Marketing Gasless Surgery


Gasless laparoscopic surgery is an innovation with great potential. Although the innovation of laparoscopic or minimally invasive surgery almost as significant as that of discovery of anesthesia or antisepsis for surgery it has poor market penetration. The reason for this are the high costs, the logistics associated with provision of bottled gases and experiences anesthesiologists in rural areas. Gasless laparoscopic surgeries mitigates the problems associated with traditional laparoscopic surgeries and hence has a great potential.


Lancet commission on global surgery estimates that 5,000 surgeries are needed per 100,000 populations every year. Roughly about a fourth of this could be treated laparoscopically which is about 1,200 surgeries per 100,000 per year [1]. However, the actual number of surgeries that are carried out could be even less than 300 per 100,000 per year [2, 3]

It is estimated that only 7.5 million to 15 million laparoscopic surgeries are carried out annually whereas if all eligible surgeries are carried out laparoscopically it should be about 125 million [3,4]. As one would expect most of these surgeries would be in the well-developed Western World and Japan [66%].


Would gasless surgeries be possible for all the eligible 125 million every year? It has limitations. It is difficult in obese patients, almost impossible if the abdominal wall thickness is more than 2 inches and difficult if over 1.5 inches. It is very good for pelvic surgeries and would be difficult for complex upper abdominal surgeries. However in rural areas since the bulk of surgical procedures are in the lower abdomen it has great potential.
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  1. No gases involved and no logistic problems and much less cost
  2. Possible under spinal anesthesia that is low cost and easily available
  3. Low cost equipment
  4. Easy learning curve
  5. Single incision surgeries are easy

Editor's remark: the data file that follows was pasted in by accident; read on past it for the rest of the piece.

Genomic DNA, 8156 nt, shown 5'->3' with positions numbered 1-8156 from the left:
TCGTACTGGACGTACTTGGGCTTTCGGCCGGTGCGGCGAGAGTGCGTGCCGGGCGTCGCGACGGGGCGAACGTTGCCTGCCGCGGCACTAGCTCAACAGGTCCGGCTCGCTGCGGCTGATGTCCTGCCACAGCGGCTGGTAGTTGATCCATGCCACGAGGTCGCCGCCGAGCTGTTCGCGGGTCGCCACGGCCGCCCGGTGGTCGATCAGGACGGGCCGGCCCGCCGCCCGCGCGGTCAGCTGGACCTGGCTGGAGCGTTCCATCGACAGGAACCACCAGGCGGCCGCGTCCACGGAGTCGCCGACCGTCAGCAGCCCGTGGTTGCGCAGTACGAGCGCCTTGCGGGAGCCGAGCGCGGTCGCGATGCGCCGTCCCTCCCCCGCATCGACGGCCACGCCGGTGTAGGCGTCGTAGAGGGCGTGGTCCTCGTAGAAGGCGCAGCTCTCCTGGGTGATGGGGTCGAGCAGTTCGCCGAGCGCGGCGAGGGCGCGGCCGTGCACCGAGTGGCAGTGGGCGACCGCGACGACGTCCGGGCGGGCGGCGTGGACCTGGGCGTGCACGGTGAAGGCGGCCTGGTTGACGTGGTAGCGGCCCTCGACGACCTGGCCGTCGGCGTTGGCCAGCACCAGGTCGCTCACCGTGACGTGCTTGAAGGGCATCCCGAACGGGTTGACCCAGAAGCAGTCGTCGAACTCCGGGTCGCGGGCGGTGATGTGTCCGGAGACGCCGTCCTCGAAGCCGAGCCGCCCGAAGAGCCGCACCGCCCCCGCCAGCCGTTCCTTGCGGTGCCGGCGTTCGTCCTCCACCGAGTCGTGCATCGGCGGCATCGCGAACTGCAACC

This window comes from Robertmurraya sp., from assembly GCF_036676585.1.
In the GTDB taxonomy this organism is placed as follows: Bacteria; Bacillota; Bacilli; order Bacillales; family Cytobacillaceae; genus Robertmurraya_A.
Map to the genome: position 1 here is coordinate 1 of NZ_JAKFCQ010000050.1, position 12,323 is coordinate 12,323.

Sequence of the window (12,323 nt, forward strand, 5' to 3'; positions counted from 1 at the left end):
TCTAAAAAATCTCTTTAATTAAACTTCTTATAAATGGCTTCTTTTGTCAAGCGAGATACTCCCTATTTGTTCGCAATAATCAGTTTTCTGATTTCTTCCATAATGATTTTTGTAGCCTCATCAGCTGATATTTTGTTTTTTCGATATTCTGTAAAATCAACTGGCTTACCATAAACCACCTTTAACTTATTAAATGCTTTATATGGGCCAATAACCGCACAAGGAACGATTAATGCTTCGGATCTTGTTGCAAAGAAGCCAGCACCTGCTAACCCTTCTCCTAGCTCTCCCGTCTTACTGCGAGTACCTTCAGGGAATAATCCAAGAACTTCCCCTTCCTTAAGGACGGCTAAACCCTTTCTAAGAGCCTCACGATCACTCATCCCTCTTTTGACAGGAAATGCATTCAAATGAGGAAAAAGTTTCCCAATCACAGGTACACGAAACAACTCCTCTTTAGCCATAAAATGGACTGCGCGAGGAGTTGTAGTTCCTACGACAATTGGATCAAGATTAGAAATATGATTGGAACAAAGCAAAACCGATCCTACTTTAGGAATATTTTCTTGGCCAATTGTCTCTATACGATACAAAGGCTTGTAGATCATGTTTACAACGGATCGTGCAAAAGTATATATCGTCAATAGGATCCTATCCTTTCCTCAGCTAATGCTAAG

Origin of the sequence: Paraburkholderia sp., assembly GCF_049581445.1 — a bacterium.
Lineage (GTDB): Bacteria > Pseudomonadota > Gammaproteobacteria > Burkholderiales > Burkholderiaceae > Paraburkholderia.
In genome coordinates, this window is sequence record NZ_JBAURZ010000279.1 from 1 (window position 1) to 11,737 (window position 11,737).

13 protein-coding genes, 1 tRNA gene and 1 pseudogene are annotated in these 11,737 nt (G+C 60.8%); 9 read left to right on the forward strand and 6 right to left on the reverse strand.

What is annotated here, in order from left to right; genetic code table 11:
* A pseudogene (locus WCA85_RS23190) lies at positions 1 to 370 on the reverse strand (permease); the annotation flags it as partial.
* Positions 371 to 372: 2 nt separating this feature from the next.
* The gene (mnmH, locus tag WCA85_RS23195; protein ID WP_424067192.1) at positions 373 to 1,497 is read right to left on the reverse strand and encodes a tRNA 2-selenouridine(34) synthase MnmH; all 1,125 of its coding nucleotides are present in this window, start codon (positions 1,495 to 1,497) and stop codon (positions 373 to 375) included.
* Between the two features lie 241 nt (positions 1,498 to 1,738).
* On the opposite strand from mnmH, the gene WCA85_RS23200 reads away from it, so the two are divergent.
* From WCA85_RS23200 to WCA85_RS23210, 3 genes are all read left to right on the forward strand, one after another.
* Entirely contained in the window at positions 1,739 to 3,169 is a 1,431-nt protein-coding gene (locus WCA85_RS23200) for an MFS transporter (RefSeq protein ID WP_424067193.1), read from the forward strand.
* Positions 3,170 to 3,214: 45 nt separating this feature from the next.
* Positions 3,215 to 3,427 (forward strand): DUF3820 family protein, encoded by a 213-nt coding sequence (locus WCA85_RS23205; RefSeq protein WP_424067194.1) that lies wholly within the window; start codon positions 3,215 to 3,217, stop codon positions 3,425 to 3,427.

1. Those doing traditional laparoscopic surgeries
    2. The niche market of single incision surgeries
    3. Those doing open surgeries


The advantage with this market is that just the sale of equipment and few demonstrations should suffice for them start doing the surgeries. However this market will show the least interest. They are already in their comfort zone and changing to gasless surgeries might decrease their income although it would be better for the patients. They will compare the price of the equipment with that of insufflators and those in rural areas might use air instead of carbon dioxide if they do have difficulty in getting gases.


The niche market laparoscopic surgeons would appreciate gasless laparoscopy for the following reasons:

  1. Single incision laparoscopic surgeries are far more easier and much less expensive compared to traditional laparoscopic surgeries
  2. The physiological advantages i.e. the lack of physiological changes because carbon dioxide is not used would be appreciated in longer duration surgeries and centers that compete for quality

This again is not a great market or a high volume market.


This is the ideal market for gasless laparoscopic surgeries. The potential is even greater in low income and LMIC countries where the patients would also be appropriately thin. There are many advantages:

    1. Lower costs for patients
    2. Surgeries under spinal anesthesia
    3. Quick turnover means surgeries are possible with visiting teams